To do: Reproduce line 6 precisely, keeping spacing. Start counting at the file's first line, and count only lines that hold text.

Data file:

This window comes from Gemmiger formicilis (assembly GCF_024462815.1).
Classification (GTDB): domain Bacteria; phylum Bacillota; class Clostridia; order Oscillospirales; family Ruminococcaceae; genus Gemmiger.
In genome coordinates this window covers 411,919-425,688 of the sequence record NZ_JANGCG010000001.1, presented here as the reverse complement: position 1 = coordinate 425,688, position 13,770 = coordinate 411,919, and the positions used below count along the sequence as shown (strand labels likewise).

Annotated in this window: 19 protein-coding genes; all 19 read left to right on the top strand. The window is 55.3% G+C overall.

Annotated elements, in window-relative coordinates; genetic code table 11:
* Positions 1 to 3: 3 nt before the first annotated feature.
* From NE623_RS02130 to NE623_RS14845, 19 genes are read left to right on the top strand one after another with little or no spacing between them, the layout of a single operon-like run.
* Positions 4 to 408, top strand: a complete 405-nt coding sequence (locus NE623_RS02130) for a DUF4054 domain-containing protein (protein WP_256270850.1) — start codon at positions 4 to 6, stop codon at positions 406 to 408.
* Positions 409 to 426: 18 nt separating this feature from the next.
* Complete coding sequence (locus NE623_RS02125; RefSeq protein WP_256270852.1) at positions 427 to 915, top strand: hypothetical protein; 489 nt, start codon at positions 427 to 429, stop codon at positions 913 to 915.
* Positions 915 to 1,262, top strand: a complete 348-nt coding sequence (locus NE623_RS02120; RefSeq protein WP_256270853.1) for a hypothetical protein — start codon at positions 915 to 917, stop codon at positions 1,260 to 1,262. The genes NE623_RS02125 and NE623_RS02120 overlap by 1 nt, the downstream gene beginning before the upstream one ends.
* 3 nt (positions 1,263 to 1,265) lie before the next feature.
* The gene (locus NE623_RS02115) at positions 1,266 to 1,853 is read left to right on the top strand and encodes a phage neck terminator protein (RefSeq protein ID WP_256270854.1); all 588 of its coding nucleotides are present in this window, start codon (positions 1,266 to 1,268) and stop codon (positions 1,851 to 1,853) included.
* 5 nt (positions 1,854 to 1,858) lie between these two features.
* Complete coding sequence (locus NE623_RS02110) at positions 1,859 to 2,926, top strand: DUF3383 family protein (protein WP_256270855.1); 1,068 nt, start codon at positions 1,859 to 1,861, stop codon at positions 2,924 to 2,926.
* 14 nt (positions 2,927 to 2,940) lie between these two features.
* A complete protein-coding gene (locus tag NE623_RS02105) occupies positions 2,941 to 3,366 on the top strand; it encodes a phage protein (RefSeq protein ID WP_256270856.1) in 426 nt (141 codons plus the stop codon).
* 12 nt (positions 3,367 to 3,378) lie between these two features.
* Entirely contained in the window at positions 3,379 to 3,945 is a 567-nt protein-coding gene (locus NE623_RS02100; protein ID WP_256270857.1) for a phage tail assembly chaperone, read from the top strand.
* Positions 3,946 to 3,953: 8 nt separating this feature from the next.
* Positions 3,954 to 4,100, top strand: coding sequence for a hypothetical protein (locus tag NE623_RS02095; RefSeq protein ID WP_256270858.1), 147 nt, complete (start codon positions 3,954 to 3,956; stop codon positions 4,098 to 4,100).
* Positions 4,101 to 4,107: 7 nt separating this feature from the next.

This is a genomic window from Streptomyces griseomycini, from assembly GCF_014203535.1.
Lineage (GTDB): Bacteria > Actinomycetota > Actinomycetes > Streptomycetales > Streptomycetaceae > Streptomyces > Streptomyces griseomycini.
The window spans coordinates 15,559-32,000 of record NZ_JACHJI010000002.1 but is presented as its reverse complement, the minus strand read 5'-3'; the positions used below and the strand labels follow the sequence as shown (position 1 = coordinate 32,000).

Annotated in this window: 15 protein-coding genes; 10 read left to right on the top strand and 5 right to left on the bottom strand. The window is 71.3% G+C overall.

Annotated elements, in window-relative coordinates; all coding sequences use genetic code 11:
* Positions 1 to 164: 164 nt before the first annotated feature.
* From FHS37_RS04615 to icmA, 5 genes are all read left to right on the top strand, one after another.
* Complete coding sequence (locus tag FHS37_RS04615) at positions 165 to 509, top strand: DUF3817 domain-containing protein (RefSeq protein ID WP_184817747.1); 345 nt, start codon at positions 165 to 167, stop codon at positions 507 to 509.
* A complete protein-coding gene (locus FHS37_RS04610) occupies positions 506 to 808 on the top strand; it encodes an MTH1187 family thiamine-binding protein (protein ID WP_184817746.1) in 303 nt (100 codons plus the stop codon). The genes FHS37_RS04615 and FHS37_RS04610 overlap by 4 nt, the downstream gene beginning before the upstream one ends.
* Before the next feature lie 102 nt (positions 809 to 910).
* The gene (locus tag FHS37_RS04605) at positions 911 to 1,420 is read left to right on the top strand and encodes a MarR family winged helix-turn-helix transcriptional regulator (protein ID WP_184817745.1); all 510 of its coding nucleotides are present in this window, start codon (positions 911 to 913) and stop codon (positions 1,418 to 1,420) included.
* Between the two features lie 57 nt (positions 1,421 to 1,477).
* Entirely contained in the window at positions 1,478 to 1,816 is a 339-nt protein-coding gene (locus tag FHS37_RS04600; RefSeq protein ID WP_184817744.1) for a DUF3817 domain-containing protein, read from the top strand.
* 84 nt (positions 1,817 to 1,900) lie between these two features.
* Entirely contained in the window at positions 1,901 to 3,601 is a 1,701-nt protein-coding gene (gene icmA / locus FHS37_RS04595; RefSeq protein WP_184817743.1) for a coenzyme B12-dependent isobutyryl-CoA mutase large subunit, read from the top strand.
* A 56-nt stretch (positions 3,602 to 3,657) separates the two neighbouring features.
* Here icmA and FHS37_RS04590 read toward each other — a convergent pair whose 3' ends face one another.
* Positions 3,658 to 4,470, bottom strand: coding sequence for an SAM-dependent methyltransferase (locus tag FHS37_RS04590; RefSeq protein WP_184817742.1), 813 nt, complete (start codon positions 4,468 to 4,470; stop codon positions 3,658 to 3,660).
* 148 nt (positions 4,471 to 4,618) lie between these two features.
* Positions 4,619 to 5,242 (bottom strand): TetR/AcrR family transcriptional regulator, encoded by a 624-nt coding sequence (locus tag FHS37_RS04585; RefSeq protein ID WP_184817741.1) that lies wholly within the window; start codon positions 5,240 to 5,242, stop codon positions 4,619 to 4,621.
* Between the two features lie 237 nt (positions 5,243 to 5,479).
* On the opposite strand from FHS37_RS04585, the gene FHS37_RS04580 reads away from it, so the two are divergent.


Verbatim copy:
* Positions 1 to 3: 3 nt before the first annotated feature.